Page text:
There’s a vast team that have contributed hugely to The Building Is… So many, in fact, that we needed to go alphabetical order to fit them all in. Huge thanks from all of us at H&S to all those listed below.
It’s the opening day of the exhibition in Paris! And the Hide&Seek team, along with all our collaborators, having been working very hard indeed. This is a very ambitious project to pull off…
Maybe the best place to start explaining how narrative and game design weave together in The Building Is… is to talk about interfaces. If you’re reading this, you’re a human, mostly (hello bots!), and so the idea of getting to know a sentient building presents some challenges.
Today’s blog post – and tomorrow’s, and probably the day after’s – are about narrative frameworks. One of the many things that frustrates me about the ‘games v story’ debate is that it’s presented as a binary – narratologists over here, ludologists over here – with debate revolving around ‘action’ vs ‘cut scenes’. It’s absurdly reductive. A good narrative envelops and intertwines the game design, kindling moments of meaning throughout the system. And that’s what we’re making.
Something that’s important when creating games for buildings is the question of identity. Identity – registering a person, linking the state of a game to a person, tracking essential data – is fundamental to a satisfying game experience. Imagine if Blizzard’s World of Warcraft servers just forgot you, and your Level 57 Death Knight disappeared… We expect that a game will remember where we were up to, and pick up exactly where we left off, and we expect that to be seamless and instantaneous.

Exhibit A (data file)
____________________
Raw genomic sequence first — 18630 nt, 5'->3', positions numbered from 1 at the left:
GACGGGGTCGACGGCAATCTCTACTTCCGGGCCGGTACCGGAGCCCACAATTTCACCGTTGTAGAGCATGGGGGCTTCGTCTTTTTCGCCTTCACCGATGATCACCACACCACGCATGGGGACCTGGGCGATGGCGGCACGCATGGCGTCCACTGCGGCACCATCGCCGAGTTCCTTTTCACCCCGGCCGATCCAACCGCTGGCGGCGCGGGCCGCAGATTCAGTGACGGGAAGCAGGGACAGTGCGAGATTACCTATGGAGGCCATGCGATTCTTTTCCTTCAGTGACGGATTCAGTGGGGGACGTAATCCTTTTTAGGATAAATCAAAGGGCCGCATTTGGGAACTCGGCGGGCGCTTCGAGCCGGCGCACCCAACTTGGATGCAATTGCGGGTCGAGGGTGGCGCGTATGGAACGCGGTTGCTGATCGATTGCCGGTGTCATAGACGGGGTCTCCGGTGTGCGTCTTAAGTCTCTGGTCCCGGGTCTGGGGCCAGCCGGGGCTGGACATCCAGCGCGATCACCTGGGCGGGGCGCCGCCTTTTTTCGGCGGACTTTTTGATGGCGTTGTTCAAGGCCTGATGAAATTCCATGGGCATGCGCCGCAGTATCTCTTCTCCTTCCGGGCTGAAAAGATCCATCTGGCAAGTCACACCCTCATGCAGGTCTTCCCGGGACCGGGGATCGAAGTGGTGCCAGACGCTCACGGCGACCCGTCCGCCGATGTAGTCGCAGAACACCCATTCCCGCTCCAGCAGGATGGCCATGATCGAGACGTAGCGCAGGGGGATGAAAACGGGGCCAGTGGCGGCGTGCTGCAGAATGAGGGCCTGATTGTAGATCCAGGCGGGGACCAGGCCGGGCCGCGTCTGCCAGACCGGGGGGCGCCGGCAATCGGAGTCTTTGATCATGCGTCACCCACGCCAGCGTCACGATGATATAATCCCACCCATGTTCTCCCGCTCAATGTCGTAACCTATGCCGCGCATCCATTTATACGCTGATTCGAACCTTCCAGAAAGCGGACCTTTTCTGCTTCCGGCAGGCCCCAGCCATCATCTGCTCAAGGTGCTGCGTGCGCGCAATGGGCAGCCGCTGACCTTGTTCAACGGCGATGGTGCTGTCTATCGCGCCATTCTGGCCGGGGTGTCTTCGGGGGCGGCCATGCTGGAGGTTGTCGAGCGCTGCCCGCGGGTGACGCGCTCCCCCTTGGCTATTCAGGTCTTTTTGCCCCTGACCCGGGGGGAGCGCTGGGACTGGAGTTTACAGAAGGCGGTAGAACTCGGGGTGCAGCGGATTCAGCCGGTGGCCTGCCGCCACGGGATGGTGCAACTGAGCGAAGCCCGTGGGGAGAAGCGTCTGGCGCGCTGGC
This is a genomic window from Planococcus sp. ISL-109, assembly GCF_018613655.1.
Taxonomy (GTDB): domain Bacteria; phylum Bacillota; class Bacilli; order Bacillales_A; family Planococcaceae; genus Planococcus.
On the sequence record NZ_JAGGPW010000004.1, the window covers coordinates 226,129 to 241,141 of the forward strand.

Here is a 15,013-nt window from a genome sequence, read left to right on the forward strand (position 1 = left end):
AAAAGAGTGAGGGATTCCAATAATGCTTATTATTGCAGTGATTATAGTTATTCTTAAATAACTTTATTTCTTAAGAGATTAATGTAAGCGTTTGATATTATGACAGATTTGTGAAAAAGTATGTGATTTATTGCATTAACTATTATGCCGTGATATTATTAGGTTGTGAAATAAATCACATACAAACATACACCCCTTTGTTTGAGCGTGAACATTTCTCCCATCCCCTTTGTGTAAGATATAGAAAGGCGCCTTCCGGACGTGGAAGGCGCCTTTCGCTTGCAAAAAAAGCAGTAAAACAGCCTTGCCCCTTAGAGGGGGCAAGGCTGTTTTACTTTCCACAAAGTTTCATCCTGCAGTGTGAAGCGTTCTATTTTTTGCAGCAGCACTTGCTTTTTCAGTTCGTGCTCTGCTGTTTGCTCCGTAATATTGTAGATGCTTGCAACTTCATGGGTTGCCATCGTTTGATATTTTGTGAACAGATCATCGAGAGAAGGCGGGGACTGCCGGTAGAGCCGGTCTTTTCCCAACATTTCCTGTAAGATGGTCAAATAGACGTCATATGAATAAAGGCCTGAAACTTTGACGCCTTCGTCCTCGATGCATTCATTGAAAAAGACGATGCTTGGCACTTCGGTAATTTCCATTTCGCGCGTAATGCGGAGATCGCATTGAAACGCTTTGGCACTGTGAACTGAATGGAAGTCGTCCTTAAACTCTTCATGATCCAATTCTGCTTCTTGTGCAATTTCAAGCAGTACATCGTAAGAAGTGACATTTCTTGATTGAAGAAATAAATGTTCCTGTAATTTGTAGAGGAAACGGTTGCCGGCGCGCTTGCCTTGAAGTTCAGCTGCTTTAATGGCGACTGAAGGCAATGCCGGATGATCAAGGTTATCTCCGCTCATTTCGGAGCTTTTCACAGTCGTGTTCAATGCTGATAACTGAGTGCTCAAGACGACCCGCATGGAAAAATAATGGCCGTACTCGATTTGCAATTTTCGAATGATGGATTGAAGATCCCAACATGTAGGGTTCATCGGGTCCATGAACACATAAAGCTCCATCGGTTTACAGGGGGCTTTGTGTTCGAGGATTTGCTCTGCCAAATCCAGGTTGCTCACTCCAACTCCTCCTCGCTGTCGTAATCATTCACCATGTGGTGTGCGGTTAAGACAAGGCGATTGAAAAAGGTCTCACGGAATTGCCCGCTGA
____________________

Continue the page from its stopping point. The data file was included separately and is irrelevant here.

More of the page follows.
Coming to the end of week 1 of our install and we’re in reasonable shape – we completed our first playtest yesterday, of the Building Sees, and it was mostly fun! Mostly fun is a pretty great state to be in at this stage…
Things I didn’t realise would turn out to be a massive design constraint #7432 – it’s complex to drive two different screens, displaying different information, from the same programme. This runs counter to two things:
Today’s design blog is about game literacy, and its effect on physical games. Our goal is that everyone who plays our game enjoys it – that means it has to be rich and rewarding enough for the hardcore gamers, and comprehensible and accessible to newbies. Because the game takes place in physical space, and is intended to run without too much human intervention, we don’t have the EASY / MEDIUM / HARD option. Instead, we have to integrate difficulty settings into the physical elements of the game…
When we playtested the Smells course, we built a long, linear route for people to progress along. You can see it in this video:
So, a lucky team from Hide&Seek arrived in Paris yesterday. We’re here for the next month, completing the design and installation of The Building Is... our new game commission for Joue le Jeu, la Gâité Lyrique’s summer festival. It feels really important to document the making of this game, so we’re going to do that here.
There’s so much to write about, and artist process blogs can be a bit tl;dr if you’re not careful. So – here’s the rules. 250 words a day, on a different topic, with pictures and practical examples.
Okay here goes. Word count starts now!
This summer, Hide&Seek will be playing in Paris.
We’re so excited to be able to announce our involvement with the upcoming exhibition Joue le Jeu at La Gaîté Lyrique, an amazing institution that opened in 2010, devoted to exploring digital culture. Their big summer exhibition this year will fill the building with astonishing games: a stupendous installation from Fred Deakin & Company, a gorgeous social strategy game from Eric Zimmerman and Nathalie Pozzi, a charmingly bewildering construction from Babycastles, and so much more… including our own The Building Is.